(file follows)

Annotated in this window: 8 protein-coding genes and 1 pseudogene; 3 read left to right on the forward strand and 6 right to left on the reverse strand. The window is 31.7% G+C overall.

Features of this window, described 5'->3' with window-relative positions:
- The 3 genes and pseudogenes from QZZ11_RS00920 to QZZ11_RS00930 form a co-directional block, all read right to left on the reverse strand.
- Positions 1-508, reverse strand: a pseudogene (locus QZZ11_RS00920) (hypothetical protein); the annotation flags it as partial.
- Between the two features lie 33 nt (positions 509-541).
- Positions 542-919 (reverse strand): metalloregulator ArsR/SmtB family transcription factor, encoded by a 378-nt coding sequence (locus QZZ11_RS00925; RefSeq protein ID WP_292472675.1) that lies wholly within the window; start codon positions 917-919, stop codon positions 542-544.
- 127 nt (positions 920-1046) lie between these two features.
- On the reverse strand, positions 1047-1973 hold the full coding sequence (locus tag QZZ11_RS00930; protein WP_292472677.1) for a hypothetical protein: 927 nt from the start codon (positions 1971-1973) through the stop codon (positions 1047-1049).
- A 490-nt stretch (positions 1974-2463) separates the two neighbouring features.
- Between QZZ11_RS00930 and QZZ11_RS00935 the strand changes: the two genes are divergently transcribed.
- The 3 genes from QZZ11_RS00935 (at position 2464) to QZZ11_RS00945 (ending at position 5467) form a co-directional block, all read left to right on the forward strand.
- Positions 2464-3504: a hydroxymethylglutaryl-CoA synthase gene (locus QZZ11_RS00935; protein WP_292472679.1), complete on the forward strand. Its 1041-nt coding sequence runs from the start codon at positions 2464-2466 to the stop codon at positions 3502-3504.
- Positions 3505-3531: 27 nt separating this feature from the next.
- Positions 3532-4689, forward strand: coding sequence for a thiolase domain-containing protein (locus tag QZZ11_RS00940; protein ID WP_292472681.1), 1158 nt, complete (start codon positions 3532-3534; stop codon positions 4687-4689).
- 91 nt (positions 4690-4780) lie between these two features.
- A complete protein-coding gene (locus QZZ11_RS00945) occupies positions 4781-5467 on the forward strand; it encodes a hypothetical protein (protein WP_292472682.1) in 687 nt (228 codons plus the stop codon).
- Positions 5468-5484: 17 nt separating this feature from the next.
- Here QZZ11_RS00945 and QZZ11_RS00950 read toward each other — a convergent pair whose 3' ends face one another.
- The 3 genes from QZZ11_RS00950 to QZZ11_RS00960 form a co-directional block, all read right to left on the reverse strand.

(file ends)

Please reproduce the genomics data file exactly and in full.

Annotated in this window: 8 protein-coding genes and 1 pseudogene; 3 read left to right on the forward strand and 6 right to left on the reverse strand. The window is 31.7% G+C overall.

Features of this window, described 5'->3' with window-relative positions:
- The 3 genes and pseudogenes from QZZ11_RS00920 to QZZ11_RS00930 form a co-directional block, all read right to left on the reverse strand.
- Positions 1-508, reverse strand: a pseudogene (locus QZZ11_RS00920) (hypothetical protein); the annotation flags it as partial.
- Between the two features lie 33 nt (positions 509-541).
- Positions 542-919 (reverse strand): metalloregulator ArsR/SmtB family transcription factor, encoded by a 378-nt coding sequence (locus QZZ11_RS00925; RefSeq protein ID WP_292472675.1) that lies wholly within the window; start codon positions 917-919, stop codon positions 542-544.
- 127 nt (positions 920-1046) lie between these two features.
- On the reverse strand, positions 1047-1973 hold the full coding sequence (locus tag QZZ11_RS00930; protein WP_292472677.1) for a hypothetical protein: 927 nt from the start codon (positions 1971-1973) through the stop codon (positions 1047-1049).
- A 490-nt stretch (positions 1974-2463) separates the two neighbouring features.
- Between QZZ11_RS00930 and QZZ11_RS00935 the strand changes: the two genes are divergently transcribed.
- The 3 genes from QZZ11_RS00935 (at position 2464) to QZZ11_RS00945 (ending at position 5467) form a co-directional block, all read left to right on the forward strand.
- Positions 2464-3504: a hydroxymethylglutaryl-CoA synthase gene (locus QZZ11_RS00935; protein WP_292472679.1), complete on the forward strand. Its 1041-nt coding sequence runs from the start codon at positions 2464-2466 to the stop codon at positions 3502-3504.
- Positions 3505-3531: 27 nt separating this feature from the next.
- Positions 3532-4689, forward strand: coding sequence for a thiolase domain-containing protein (locus tag QZZ11_RS00940; protein ID WP_292472681.1), 1158 nt, complete (start codon positions 3532-3534; stop codon positions 4687-4689).
- 91 nt (positions 4690-4780) lie between these two features.
- A complete protein-coding gene (locus QZZ11_RS00945) occupies positions 4781-5467 on the forward strand; it encodes a hypothetical protein (protein WP_292472682.1) in 687 nt (228 codons plus the stop codon).
- Positions 5468-5484: 17 nt separating this feature from the next.
- Here QZZ11_RS00945 and QZZ11_RS00950 read toward each other — a convergent pair whose 3' ends face one another.
- The 3 genes from QZZ11_RS00950 to QZZ11_RS00960 form a co-directional block, all read right to left on the reverse strand.